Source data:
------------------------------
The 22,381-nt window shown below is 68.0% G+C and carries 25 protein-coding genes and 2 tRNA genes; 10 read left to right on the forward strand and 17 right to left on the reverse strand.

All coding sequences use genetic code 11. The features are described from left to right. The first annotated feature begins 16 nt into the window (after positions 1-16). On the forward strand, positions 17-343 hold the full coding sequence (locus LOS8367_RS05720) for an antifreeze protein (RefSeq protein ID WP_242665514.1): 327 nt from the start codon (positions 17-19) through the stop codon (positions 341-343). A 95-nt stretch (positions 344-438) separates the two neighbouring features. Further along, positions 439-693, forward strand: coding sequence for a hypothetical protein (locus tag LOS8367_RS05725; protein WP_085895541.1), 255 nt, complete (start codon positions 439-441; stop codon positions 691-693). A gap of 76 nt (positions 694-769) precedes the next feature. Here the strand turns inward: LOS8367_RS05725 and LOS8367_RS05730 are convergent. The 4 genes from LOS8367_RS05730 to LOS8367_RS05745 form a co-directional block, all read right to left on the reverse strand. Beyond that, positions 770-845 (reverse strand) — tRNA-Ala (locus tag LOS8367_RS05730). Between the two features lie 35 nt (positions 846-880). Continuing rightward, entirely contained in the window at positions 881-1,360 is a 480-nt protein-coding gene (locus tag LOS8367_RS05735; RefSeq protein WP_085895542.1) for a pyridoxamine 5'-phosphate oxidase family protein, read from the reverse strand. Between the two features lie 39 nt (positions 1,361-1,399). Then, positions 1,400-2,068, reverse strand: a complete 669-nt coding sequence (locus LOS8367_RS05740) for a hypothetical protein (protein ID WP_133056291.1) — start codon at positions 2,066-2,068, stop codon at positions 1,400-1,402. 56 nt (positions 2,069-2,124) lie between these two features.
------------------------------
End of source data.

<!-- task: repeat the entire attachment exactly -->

The 22,381-nt window shown below is 68.0% G+C and carries 25 protein-coding genes and 2 tRNA genes; 10 read left to right on the forward strand and 17 right to left on the reverse strand.

All coding sequences use genetic code 11. The features are described from left to right. The first annotated feature begins 16 nt into the window (after positions 1-16). On the forward strand, positions 17-343 hold the full coding sequence (locus LOS8367_RS05720) for an antifreeze protein (RefSeq protein ID WP_242665514.1): 327 nt from the start codon (positions 17-19) through the stop codon (positions 341-343). A 95-nt stretch (positions 344-438) separates the two neighbouring features. Further along, positions 439-693, forward strand: coding sequence for a hypothetical protein (locus tag LOS8367_RS05725; protein WP_085895541.1), 255 nt, complete (start codon positions 439-441; stop codon positions 691-693). A gap of 76 nt (positions 694-769) precedes the next feature. Here the strand turns inward: LOS8367_RS05725 and LOS8367_RS05730 are convergent. The 4 genes from LOS8367_RS05730 to LOS8367_RS05745 form a co-directional block, all read right to left on the reverse strand. Beyond that, positions 770-845 (reverse strand) — tRNA-Ala (locus tag LOS8367_RS05730). Between the two features lie 35 nt (positions 846-880). Continuing rightward, entirely contained in the window at positions 881-1,360 is a 480-nt protein-coding gene (locus tag LOS8367_RS05735; RefSeq protein WP_085895542.1) for a pyridoxamine 5'-phosphate oxidase family protein, read from the reverse strand. Between the two features lie 39 nt (positions 1,361-1,399). Then, positions 1,400-2,068, reverse strand: a complete 669-nt coding sequence (locus LOS8367_RS05740) for a hypothetical protein (protein ID WP_133056291.1) — start codon at positions 2,066-2,068, stop codon at positions 1,400-1,402. 56 nt (positions 2,069-2,124) lie between these two features.